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Breast Cancer Tests: Weighing The Risks

August 24, 2010
Written by: , Filed in: Breast Imaging, Diagnostic Imaging
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Risk management can be devilishly tricky. For example, is a better breast-cancer imaging method worth the increased radiation dosage for the patient?

A new report in the journal Radiology, being published in the October issue and in advance online today, raises that issue. “A single breast-specific gamma imaging (BSGI) or positron emission mammography (PEM) examination carries a lifetime risk of inducing fatal cancer greater than or comparable to a lifetime of annual screening mammography starting at age 40,” said the study’s author, R. Edward Hendrick, PhD, as quoted in a Radiological Society of North America press release. Dr. Hendrick is clinical professor of radiology at the University of Colorado Denver School of Medicine in Aurora, Colorado.

Such tests are generally used only when a mammography or ultrasound screening uncovers a possible problem—not for routine screening themselves. Dr. Hendrick told the New York Times that he’s not suggesting that the tests not be used, just that their added risk be taken into account before they are ordered.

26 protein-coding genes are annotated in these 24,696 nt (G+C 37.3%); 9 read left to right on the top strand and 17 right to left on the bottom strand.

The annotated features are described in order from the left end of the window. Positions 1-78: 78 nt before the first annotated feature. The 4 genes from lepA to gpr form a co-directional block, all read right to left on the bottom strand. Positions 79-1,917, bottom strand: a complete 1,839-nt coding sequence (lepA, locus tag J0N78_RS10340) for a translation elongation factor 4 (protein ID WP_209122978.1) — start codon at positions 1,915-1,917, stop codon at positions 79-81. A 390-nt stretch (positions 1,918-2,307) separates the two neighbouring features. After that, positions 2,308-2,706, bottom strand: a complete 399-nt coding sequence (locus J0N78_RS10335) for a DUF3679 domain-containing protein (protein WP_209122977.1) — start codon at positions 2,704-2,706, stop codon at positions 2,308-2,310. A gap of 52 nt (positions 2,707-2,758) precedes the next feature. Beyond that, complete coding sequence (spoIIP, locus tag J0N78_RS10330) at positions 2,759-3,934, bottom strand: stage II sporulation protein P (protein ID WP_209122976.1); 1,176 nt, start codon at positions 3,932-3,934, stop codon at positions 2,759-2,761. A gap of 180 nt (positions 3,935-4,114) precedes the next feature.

“I would go to the international breast meeting and the big radiology meetings, and nobody had a clue what the doses and risks were,” he said. “They’re treating the tests as if they have the same radiation dose and risk as mammography, and the truth is that they have a much, much higher risk. The point of the paper was to say that not all the breast imaging procedures have comparable risks and doses.”

But what about other risk factors over which medical personnel have no control? A study published online this week in the Journal of the National Cancer Institute finds that nicotine may not only promote smoking addiction but also may directly promote the development of breast cancer.

In the same issue, another article suggests that alcohol consumption increases the risk of invasive lobular and hormone receptor-positive breast cancer, but not necessarily of invasive ductile carcinoma.

So patients depend on their health-care providers to inform them about the risks of medical procedures. But patients also need to know about other risk factors that crop up outside the clinical setting. And they’re continually being bombarded with “information” from TV commercials, their cousin whose niece once worked at a hospital, and, of course, the ever-reliable Internet.

There is one thing that just about everyone can agree on: mammograms save lives. “The primary tool for breast cancer screening is still mammography, which has a very low radiation dose and a very low lifetime risk of cancer induction,” Dr. Hendrick said. “The risk of missing a breast cancer because mammography is not done far outweighs the tiny risk of mammography causing a breast cancer.”

Related seminar: Pittsburgh Breast Imaging Seminar

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